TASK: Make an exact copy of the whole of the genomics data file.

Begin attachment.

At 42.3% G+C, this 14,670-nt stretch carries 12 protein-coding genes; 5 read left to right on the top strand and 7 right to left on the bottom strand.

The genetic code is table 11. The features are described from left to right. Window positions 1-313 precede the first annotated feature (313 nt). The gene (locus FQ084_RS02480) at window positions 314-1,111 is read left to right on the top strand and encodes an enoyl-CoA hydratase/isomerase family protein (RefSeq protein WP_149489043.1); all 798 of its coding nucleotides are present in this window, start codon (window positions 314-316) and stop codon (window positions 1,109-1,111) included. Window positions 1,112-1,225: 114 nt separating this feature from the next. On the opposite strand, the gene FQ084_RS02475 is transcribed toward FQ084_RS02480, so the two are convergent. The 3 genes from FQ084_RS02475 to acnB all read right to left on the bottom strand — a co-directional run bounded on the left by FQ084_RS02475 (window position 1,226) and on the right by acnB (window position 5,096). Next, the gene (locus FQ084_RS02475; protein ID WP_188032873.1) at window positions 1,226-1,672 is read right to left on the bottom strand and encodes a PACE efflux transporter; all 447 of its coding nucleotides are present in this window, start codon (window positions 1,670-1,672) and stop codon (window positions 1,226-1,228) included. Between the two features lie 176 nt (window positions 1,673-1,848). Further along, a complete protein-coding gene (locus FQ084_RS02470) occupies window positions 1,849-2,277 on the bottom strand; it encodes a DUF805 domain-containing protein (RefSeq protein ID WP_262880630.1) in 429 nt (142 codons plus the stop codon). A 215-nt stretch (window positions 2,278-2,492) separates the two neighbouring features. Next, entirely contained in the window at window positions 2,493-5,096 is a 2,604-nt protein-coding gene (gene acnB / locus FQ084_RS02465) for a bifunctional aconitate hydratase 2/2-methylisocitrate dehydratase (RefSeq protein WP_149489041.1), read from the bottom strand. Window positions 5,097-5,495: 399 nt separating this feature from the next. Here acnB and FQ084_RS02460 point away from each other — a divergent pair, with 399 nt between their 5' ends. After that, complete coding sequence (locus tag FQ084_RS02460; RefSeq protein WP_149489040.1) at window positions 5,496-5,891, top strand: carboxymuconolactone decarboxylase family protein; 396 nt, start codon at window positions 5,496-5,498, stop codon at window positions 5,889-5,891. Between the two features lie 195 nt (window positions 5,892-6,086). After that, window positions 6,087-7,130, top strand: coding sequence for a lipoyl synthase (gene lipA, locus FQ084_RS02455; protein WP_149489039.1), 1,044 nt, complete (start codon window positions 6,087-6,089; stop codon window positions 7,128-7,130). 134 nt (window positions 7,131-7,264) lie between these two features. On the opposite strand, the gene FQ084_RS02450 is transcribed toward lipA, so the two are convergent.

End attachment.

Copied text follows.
At 42.3% G+C, this 14,670-nt stretch carries 12 protein-coding genes; 5 read left to right on the top strand and 7 right to left on the bottom strand.

The genetic code is table 11. The features are described from left to right. Window positions 1-313 precede the first annotated feature (313 nt). The gene (locus FQ084_RS02480) at window positions 314-1,111 is read left to right on the top strand and encodes an enoyl-CoA hydratase/isomerase family protein (RefSeq protein WP_149489043.1); all 798 of its coding nucleotides are present in this window, start codon (window positions 314-316) and stop codon (window positions 1,109-1,111) included. Window positions 1,112-1,225: 114 nt separating this feature from the next. On the opposite strand, the gene FQ084_RS02475 is transcribed toward FQ084_RS02480, so the two are convergent. The 3 genes from FQ084_RS02475 to acnB all read right to left on the bottom strand — a co-directional run bounded on the left by FQ084_RS02475 (window position 1,226) and on the right by acnB (window position 5,096). Next, the gene (locus FQ084_RS02475; protein ID WP_188032873.1) at window positions 1,226-1,672 is read right to left on the bottom strand and encodes a PACE efflux transporter; all 447 of its coding nucleotides are present in this window, start codon (window positions 1,670-1,672) and stop codon (window positions 1,226-1,228) included. Between the two features lie 176 nt (window positions 1,673-1,848). Further along, a complete protein-coding gene (locus FQ084_RS02470) occupies window positions 1,849-2,277 on the bottom strand; it encodes a DUF805 domain-containing protein (RefSeq protein ID WP_262880630.1) in 429 nt (142 codons plus the stop codon). A 215-nt stretch (window positions 2,278-2,492) separates the two neighbouring features. Next, entirely contained in the window at window positions 2,493-5,096 is a 2,604-nt protein-coding gene (gene acnB / locus FQ084_RS02465) for a bifunctional aconitate hydratase 2/2-methylisocitrate dehydratase (RefSeq protein WP_149489041.1), read from the bottom strand. Window positions 5,097-5,495: 399 nt separating this feature from the next. Here acnB and FQ084_RS02460 point away from each other — a divergent pair, with 399 nt between their 5' ends. After that, complete coding sequence (locus tag FQ084_RS02460; RefSeq protein WP_149489040.1) at window positions 5,496-5,891, top strand: carboxymuconolactone decarboxylase family protein; 396 nt, start codon at window positions 5,496-5,498, stop codon at window positions 5,889-5,891. Between the two features lie 195 nt (window positions 5,892-6,086). After that, window positions 6,087-7,130, top strand: coding sequence for a lipoyl synthase (gene lipA, locus FQ084_RS02455; protein WP_149489039.1), 1,044 nt, complete (start codon window positions 6,087-6,089; stop codon window positions 7,128-7,130). 134 nt (window positions 7,131-7,264) lie between these two features. On the opposite strand, the gene FQ084_RS02450 is transcribed toward lipA, so the two are convergent.